Sharing experiences at the Cohub Braintrust
Over the past 12-weeks, eight members of Cohub came together in weekly gatherings to discuss the challenges they were facing in their professional lives.
The sessions had a simple format. One Braintrustee took the hot seat, sharing background information about the support they needed to unravel a current challenge.
As a group, we then spent a few minutes asking clarifying questions before moving on to sharing similar or related personal experiences we felt were relevant.
We adopted a few guidelines for our one hour sessions that helped ensure a consistently valuable experience for each hot seat sitter.
We avoided phrases like “you should” or “if I were you”, focusing instead on sharing our own related experiences and what we had done to move forward.
This approach served two purposes.
Firstly, the ideas shared were genuine experiences with evidence of application rather than ideas that existed in theory alone.
Secondly, we gained a deep understanding of each others’ backgrounds and behaviour as well as our approach to troubleshooting – particularly useful for participants less familiar with each other.
For me the approach was incredibly reflective, enabling me to appreciate the value in past experiences.
We also set guidelines around the style of questions we used when clarifying challenges.
Open questions encouraged the person in the hot-seat to share more detail about their challenge than yes/no answers would have allowed.
The Braintrust was an experiment in a more structured approached to collaboration and experience sharing between Cohub members.
It quickly became apparent that a lot of common challenges exist, to varying degrees, among Cohub members, despite the diverse set of industries represented.
Growing beyond freelancing
In our first session, we explored how a freelance database developer might expand their business, enabling them to undertake more exciting projects.
Braintrust members recognised that many freelancers’ earnings are limited to the multiple of hours they are willing to work and the hourly rate they can command.
We explored scaling from this by adding more staff, building repeatable deliverables, or a combination of the two.
Legacy client profitability
Our next session explored increasing the profitability of long-standing clients.
We looked at the awkward conversation small business owners face when visiting the profitability of early clients who often benefit from the legacy of lower and less sustainable early-stage pricing.
The next topic that came up struck a chord with most of the group – balancing work and life, especially when undertaking a challenging contract.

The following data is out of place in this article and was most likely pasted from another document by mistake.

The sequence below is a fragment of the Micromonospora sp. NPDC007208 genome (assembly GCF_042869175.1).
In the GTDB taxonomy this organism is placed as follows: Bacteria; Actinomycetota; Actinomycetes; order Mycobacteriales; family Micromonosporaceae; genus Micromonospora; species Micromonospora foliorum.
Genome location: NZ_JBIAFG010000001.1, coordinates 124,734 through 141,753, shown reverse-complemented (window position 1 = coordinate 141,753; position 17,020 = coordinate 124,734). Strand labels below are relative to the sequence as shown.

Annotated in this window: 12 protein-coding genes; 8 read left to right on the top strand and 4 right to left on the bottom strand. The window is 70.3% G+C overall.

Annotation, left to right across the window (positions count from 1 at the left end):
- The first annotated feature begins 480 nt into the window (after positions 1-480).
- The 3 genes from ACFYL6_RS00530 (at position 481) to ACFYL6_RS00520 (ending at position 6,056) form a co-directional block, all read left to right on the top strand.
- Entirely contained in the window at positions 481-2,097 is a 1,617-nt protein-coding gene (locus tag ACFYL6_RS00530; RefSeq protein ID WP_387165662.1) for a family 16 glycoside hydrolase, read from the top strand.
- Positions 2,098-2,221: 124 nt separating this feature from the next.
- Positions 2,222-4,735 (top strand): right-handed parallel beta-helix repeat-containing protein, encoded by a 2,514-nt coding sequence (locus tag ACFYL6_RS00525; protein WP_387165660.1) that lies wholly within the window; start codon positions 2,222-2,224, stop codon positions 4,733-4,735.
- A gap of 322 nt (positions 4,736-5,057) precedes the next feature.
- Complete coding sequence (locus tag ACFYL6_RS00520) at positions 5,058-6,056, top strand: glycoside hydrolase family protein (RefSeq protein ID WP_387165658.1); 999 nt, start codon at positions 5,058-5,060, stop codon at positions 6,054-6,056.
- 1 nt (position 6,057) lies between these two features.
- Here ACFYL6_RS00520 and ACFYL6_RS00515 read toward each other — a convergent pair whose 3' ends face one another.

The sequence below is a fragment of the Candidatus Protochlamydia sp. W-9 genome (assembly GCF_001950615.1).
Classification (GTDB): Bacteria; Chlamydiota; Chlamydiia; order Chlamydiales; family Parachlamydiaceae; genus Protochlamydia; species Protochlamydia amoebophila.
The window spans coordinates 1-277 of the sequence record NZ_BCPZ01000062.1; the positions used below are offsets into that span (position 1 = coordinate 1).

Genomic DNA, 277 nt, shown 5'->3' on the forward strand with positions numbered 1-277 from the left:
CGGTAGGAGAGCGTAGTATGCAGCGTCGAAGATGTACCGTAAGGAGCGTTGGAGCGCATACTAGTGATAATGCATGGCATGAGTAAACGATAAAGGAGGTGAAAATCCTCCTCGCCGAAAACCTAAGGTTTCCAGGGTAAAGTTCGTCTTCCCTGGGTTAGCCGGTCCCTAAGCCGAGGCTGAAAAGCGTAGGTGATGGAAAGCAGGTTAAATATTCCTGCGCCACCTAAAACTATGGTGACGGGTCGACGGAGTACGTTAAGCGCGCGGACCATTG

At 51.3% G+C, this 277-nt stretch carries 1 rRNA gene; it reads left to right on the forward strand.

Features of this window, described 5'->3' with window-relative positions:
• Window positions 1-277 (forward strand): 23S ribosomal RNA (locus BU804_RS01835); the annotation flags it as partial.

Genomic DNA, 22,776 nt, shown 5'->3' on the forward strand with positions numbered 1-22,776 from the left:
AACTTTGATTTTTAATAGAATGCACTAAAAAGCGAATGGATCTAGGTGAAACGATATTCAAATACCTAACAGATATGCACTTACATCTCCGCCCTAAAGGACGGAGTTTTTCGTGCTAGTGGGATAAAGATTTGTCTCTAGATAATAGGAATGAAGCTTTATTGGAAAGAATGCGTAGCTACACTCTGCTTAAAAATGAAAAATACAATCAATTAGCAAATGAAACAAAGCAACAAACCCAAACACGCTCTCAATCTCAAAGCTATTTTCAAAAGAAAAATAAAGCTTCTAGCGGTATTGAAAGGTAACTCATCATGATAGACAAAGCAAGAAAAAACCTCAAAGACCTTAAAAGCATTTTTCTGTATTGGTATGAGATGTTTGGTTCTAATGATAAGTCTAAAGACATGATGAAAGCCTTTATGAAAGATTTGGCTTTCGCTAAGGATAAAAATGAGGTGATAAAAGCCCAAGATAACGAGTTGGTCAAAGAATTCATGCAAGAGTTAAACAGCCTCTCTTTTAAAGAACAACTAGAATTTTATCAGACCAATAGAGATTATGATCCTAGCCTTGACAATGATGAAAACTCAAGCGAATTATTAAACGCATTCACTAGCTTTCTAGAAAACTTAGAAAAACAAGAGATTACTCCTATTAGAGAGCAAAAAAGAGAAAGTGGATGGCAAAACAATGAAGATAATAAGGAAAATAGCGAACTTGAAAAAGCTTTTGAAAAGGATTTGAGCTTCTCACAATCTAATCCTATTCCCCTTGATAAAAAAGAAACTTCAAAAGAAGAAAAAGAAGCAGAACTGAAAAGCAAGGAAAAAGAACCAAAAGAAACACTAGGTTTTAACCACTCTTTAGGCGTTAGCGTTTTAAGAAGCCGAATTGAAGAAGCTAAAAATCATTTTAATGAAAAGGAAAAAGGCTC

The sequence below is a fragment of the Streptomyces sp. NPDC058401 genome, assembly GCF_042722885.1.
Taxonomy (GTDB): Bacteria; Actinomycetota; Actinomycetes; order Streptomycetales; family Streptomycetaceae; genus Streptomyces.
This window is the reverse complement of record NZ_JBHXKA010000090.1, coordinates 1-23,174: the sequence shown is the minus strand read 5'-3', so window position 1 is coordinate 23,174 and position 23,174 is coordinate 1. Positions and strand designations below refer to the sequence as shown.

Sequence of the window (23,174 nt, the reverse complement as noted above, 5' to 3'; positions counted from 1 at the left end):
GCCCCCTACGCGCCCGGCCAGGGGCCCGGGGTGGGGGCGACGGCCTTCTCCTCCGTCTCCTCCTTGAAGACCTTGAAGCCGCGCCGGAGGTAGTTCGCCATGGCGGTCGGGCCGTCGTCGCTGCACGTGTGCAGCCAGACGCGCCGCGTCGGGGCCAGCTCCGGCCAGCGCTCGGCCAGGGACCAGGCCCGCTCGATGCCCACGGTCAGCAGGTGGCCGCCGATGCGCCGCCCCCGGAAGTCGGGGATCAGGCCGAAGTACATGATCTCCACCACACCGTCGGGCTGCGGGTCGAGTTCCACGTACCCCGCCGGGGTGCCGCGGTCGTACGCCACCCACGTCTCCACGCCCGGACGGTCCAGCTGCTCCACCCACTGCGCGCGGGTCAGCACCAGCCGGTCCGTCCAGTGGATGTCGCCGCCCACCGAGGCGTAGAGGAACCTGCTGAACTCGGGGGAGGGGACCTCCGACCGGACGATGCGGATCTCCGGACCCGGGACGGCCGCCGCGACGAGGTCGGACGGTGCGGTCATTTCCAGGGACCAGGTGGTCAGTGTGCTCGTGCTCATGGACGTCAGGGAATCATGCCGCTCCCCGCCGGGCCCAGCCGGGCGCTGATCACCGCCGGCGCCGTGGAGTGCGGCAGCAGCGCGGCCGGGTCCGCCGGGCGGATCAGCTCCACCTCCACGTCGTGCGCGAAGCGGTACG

While most regular employees in the UK benefit from a legal right to request flexible working, that same request can often by more tricky for a contractor.
We explored how the participant’s client could be encouraged to focus on the deliverables they were getting rather than the hours or method used to produce them.
Employment versus startup
For one of our hot-seats, we heard from a member recently retired from an executive role she’d held for many years.
While the luxury of time to relax was proving enjoyable, she had a project she’d been considering for years that could benefit many people.
She’d also been tempted to apply for a recently advertised role at an organisation she respected.
We helped explore how decision making can be challenging when presented with many different and equally attractive options.
Winning large clients
For many freelancers or small business owners, winning a large or well-known client can act as a lighthouse leading to recognition in their industry and follow-on work.
We explored this with aspiration with one member and in doing so, helped unravel the challenges faced in attracting and retaining a large brand.
Isolation among remote workers
In another session overcoming the isolation felt by many independent and remote workers was the subject of our discussion.
This session proved very specific to fitting into our town of Eastbourne.
We explored how those of us who’ve lived here for some time found friendship and belonging in various groups and activities.
Managing over-delivery and client expectations
With the majority of participants working in the services industry, we all related to our penultimate challenge.
We explored how well-intentioned team members are often tempted to go above and beyond what a contract requires.
While this is an excellent experience for the customer, it can potentially be at the expense of profitability.
Realigning team behaviour and resetting customer expectations after many years of over-delivery is rarely easy.
Marketing for independents
Finally, we explored how independent workers can cost-effectively market themselves to their target audience.
We shared practical steps, such as content marketing, networking, and polishing our LinkedIn profiles.
We also explored how independents can differentiate on their ability to build more direct personal relationships with prospects and clients.